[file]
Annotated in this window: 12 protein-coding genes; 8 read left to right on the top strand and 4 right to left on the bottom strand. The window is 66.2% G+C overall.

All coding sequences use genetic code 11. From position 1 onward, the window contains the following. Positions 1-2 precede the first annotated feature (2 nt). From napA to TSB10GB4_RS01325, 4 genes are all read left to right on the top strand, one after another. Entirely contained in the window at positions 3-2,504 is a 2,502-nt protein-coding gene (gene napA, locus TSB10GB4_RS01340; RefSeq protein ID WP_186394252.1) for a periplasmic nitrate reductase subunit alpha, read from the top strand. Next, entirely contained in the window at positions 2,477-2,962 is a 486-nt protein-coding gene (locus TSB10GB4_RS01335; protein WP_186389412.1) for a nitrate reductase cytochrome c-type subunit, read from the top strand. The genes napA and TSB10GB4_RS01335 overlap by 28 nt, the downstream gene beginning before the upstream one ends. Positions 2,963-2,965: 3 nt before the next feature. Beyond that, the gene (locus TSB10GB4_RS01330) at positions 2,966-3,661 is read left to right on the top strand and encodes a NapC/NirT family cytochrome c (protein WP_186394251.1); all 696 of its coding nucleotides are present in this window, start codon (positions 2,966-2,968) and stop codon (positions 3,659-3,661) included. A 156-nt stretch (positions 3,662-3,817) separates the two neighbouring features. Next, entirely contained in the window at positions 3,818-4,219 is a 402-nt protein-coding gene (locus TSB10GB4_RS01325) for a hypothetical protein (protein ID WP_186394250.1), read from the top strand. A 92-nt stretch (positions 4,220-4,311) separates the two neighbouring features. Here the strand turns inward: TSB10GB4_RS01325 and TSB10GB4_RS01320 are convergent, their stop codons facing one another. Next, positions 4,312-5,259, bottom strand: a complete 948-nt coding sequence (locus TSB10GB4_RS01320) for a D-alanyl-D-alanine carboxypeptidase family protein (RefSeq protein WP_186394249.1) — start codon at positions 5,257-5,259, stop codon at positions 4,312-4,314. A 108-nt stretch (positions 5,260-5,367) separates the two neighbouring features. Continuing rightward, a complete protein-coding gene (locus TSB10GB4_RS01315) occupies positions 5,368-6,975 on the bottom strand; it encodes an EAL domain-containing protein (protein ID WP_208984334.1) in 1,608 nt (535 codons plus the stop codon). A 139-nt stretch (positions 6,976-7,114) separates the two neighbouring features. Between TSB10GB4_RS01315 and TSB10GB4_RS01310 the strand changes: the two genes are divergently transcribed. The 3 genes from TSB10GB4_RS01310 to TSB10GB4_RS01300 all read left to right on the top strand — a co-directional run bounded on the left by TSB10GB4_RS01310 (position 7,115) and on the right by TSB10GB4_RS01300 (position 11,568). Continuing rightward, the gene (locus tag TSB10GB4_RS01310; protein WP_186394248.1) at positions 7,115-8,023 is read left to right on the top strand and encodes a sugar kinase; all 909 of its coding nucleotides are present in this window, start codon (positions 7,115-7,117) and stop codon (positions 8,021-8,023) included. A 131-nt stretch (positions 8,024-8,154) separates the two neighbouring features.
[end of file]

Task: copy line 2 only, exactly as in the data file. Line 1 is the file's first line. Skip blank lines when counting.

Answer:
All coding sequences use genetic code 11. From position 1 onward, the window contains the following. Positions 1-2 precede the first annotated feature (2 nt). From napA to TSB10GB4_RS01325, 4 genes are all read left to right on the top strand, one after another. Entirely contained in the window at positions 3-2,504 is a 2,502-nt protein-coding gene (gene napA, locus TSB10GB4_RS01340; RefSeq protein ID WP_186394252.1) for a periplasmic nitrate reductase subunit alpha, read from the top strand. Next, entirely contained in the window at positions 2,477-2,962 is a 486-nt protein-coding gene (locus TSB10GB4_RS01335; protein WP_186389412.1) for a nitrate reductase cytochrome c-type subunit, read from the top strand. The genes napA and TSB10GB4_RS01335 overlap by 28 nt, the downstream gene beginning before the upstream one ends. Positions 2,963-2,965: 3 nt before the next feature. Beyond that, the gene (locus TSB10GB4_RS01330) at positions 2,966-3,661 is read left to right on the top strand and encodes a NapC/NirT family cytochrome c (protein WP_186394251.1); all 696 of its coding nucleotides are present in this window, start codon (positions 2,966-2,968) and stop codon (positions 3,659-3,661) included. A 156-nt stretch (positions 3,662-3,817) separates the two neighbouring features. Next, entirely contained in the window at positions 3,818-4,219 is a 402-nt protein-coding gene (locus TSB10GB4_RS01325) for a hypothetical protein (protein ID WP_186394250.1), read from the top strand. A 92-nt stretch (positions 4,220-4,311) separates the two neighbouring features. Here the strand turns inward: TSB10GB4_RS01325 and TSB10GB4_RS01320 are convergent, their stop codons facing one another. Next, positions 4,312-5,259, bottom strand: a complete 948-nt coding sequence (locus TSB10GB4_RS01320) for a D-alanyl-D-alanine carboxypeptidase family protein (RefSeq protein WP_186394249.1) — start codon at positions 5,257-5,259, stop codon at positions 4,312-4,314. A 108-nt stretch (positions 5,260-5,367) separates the two neighbouring features. Continuing rightward, a complete protein-coding gene (locus TSB10GB4_RS01315) occupies positions 5,368-6,975 on the bottom strand; it encodes an EAL domain-containing protein (protein ID WP_208984334.1) in 1,608 nt (535 codons plus the stop codon). A 139-nt stretch (positions 6,976-7,114) separates the two neighbouring features. Between TSB10GB4_RS01315 and TSB10GB4_RS01310 the strand changes: the two genes are divergently transcribed. The 3 genes from TSB10GB4_RS01310 to TSB10GB4_RS01300 all read left to right on the top strand — a co-directional run bounded on the left by TSB10GB4_RS01310 (position 7,115) and on the right by TSB10GB4_RS01300 (position 11,568). Continuing rightward, the gene (locus tag TSB10GB4_RS01310; protein WP_186394248.1) at positions 7,115-8,023 is read left to right on the top strand and encodes a sugar kinase; all 909 of its coding nucleotides are present in this window, start codon (positions 7,115-7,117) and stop codon (positions 8,021-8,023) included. A 131-nt stretch (positions 8,024-8,154) separates the two neighbouring features.